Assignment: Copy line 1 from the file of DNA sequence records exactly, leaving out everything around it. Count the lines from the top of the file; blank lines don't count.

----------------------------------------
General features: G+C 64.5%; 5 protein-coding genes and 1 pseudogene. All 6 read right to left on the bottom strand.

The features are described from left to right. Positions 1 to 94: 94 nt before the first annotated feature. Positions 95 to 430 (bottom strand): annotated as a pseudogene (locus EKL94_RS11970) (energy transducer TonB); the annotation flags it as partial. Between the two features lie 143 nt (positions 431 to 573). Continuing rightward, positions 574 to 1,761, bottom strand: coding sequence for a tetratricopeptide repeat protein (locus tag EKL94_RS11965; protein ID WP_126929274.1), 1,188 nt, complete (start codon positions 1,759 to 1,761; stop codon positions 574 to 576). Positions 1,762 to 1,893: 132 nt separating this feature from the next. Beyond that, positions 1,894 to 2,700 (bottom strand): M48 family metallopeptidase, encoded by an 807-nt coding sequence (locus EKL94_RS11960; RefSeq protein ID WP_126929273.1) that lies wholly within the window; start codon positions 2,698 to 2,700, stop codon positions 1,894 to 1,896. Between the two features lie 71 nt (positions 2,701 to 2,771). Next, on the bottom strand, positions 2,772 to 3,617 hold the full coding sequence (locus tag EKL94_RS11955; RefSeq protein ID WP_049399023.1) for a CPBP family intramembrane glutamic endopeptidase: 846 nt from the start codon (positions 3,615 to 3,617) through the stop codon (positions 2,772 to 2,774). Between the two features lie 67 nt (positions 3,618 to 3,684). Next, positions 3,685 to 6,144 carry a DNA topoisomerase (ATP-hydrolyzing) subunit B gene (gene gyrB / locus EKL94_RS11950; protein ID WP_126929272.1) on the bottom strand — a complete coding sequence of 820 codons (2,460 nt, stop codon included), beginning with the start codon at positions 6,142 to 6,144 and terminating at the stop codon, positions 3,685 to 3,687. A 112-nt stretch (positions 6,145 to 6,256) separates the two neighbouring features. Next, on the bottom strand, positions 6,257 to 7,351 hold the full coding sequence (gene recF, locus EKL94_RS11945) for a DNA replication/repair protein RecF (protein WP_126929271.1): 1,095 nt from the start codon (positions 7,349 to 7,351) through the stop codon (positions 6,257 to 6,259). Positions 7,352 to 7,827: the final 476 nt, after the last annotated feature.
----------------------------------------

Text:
General features: G+C 64.5%; 5 protein-coding genes and 1 pseudogene. All 6 read right to left on the bottom strand.